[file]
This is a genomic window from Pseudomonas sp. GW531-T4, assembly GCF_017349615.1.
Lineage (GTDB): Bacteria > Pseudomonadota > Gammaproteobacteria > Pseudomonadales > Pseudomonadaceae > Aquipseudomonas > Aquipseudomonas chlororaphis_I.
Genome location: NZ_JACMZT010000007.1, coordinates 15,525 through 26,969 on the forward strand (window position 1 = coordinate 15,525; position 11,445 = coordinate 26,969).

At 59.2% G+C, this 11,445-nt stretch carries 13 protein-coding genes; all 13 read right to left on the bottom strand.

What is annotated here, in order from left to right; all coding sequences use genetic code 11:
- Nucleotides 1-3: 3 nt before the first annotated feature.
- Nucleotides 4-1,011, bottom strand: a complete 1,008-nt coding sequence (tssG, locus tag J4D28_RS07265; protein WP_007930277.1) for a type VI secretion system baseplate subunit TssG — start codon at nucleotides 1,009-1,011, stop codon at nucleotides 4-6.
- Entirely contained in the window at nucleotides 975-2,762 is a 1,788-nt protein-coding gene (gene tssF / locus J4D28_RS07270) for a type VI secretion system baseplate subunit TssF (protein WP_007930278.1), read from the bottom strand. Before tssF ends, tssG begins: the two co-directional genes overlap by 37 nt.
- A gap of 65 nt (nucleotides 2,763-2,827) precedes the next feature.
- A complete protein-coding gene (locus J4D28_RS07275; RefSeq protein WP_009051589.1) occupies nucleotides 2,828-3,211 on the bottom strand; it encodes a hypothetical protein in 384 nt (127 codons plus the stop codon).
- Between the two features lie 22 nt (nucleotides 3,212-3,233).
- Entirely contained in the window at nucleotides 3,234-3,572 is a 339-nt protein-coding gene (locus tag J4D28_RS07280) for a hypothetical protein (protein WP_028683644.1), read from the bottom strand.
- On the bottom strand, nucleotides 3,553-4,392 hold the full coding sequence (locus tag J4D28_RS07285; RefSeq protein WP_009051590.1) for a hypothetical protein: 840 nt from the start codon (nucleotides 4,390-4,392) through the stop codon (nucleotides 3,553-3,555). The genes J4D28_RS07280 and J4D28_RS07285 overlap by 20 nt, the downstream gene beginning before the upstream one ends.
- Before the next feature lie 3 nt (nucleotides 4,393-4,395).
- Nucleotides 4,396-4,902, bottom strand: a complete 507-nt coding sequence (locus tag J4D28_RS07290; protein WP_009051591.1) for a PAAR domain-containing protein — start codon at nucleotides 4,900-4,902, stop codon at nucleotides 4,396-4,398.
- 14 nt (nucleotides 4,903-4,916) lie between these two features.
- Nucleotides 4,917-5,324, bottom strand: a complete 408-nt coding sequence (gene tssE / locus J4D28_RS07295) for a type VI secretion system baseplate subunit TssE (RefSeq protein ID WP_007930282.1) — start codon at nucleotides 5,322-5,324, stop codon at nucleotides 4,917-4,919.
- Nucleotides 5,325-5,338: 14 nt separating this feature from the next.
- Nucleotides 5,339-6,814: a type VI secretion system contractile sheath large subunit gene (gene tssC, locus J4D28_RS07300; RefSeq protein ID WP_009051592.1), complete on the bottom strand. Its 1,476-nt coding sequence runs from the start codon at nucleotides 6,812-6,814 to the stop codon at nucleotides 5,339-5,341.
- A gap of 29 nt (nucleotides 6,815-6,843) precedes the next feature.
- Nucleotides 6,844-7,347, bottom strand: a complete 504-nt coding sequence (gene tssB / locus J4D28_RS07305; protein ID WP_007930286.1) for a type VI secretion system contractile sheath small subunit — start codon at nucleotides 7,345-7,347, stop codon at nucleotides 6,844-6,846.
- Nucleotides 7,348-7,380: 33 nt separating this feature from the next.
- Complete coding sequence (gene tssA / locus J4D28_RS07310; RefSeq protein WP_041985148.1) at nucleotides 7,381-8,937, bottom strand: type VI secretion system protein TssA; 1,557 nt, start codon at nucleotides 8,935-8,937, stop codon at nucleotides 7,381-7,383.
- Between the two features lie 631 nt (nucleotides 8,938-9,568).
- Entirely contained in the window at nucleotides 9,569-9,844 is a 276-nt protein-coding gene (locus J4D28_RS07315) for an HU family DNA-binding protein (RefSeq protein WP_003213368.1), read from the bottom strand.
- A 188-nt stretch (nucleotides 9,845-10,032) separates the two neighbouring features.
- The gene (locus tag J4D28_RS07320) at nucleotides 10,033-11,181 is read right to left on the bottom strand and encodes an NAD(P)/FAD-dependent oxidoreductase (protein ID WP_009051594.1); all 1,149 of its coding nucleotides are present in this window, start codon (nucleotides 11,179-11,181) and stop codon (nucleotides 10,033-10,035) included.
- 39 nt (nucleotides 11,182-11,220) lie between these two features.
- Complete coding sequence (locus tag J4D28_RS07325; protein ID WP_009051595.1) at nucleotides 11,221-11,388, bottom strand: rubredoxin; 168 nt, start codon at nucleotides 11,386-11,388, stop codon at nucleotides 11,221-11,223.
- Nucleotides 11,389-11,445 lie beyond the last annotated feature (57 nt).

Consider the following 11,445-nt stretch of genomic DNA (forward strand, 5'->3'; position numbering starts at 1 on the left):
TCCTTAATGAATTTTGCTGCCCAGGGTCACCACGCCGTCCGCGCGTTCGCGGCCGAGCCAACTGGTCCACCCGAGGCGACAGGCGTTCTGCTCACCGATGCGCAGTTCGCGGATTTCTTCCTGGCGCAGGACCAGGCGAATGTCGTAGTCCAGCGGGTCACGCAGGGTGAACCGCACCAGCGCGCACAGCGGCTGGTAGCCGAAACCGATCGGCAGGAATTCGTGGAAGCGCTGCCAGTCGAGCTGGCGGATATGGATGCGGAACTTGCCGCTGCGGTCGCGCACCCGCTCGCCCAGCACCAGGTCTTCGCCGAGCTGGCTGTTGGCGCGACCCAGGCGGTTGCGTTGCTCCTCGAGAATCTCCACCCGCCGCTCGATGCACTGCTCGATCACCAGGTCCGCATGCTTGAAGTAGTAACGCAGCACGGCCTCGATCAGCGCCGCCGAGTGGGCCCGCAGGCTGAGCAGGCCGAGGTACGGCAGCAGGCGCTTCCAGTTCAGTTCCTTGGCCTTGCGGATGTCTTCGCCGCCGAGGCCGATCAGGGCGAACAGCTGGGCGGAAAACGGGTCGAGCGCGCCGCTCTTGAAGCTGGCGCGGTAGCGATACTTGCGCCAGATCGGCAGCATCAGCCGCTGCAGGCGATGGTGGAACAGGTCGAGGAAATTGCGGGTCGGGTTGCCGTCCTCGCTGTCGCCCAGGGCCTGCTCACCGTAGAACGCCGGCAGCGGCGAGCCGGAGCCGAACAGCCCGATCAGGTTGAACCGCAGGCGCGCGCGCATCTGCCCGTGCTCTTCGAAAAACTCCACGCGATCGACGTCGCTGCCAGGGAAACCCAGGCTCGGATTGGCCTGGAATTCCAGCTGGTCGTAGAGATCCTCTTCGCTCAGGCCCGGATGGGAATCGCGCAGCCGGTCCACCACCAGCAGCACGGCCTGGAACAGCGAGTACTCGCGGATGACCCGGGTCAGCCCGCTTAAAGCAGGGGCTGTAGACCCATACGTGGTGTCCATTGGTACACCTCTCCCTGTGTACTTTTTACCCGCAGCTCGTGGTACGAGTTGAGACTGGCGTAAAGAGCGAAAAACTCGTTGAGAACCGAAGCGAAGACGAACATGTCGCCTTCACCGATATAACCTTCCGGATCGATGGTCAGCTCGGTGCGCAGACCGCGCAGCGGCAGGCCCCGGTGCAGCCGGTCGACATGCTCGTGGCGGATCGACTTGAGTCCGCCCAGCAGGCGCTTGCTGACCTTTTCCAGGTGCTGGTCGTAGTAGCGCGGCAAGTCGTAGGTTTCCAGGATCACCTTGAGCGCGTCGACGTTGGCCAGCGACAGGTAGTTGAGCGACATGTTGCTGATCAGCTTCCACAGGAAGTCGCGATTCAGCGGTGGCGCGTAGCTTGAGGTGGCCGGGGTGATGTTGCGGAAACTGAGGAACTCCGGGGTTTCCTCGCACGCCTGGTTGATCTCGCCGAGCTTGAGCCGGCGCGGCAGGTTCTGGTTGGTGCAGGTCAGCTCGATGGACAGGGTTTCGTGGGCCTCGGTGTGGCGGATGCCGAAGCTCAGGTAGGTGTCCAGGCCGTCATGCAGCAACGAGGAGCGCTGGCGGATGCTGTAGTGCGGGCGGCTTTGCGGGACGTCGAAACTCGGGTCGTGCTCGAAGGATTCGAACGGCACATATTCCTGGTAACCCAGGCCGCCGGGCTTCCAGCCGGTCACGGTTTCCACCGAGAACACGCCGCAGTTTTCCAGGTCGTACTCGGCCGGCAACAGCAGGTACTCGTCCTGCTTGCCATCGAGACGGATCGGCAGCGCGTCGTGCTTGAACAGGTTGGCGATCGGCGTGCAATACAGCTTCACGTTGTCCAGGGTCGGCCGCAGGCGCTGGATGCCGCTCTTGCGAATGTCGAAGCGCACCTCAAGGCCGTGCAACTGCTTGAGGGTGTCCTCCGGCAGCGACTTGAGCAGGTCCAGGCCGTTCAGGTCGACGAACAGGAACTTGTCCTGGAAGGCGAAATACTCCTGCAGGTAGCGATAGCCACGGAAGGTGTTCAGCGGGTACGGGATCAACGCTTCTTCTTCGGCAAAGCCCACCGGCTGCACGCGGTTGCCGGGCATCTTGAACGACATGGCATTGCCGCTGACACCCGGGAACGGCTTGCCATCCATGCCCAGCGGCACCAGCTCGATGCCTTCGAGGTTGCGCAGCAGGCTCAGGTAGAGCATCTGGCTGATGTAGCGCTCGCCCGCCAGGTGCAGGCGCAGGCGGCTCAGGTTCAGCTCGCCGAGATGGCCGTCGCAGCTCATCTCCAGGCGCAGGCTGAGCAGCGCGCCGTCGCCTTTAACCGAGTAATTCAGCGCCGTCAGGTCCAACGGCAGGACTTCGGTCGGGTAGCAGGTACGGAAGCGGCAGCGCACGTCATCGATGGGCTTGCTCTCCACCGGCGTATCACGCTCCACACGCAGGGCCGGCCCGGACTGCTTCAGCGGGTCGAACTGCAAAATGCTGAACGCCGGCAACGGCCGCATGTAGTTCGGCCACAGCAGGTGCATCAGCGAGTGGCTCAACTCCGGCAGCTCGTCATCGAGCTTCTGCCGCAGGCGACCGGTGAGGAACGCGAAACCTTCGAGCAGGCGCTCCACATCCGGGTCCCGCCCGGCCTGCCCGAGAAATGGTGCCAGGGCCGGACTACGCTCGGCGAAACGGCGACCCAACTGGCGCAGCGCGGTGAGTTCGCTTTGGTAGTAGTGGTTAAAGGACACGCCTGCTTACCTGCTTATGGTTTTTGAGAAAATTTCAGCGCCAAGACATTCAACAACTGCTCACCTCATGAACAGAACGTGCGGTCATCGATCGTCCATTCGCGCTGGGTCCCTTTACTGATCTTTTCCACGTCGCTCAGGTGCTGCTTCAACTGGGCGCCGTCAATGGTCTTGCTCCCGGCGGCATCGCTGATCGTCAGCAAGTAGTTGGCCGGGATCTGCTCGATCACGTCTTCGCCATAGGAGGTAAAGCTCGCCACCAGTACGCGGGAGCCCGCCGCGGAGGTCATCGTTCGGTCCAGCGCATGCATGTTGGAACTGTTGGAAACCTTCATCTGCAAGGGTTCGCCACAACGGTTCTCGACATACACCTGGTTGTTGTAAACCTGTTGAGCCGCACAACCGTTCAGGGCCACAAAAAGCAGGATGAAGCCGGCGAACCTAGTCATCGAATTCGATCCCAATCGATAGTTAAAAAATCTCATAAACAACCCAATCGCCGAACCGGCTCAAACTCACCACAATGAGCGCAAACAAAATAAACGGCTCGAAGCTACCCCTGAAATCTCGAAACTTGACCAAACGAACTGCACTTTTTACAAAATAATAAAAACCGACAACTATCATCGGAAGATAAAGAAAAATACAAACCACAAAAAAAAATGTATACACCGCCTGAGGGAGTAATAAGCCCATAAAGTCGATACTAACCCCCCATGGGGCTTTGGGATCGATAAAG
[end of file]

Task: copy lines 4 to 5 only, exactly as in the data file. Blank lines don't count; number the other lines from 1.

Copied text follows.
At 59.2% G+C, this 11,445-nt stretch carries 13 protein-coding genes; all 13 read right to left on the bottom strand.

What is annotated here, in order from left to right; all coding sequences use genetic code 11: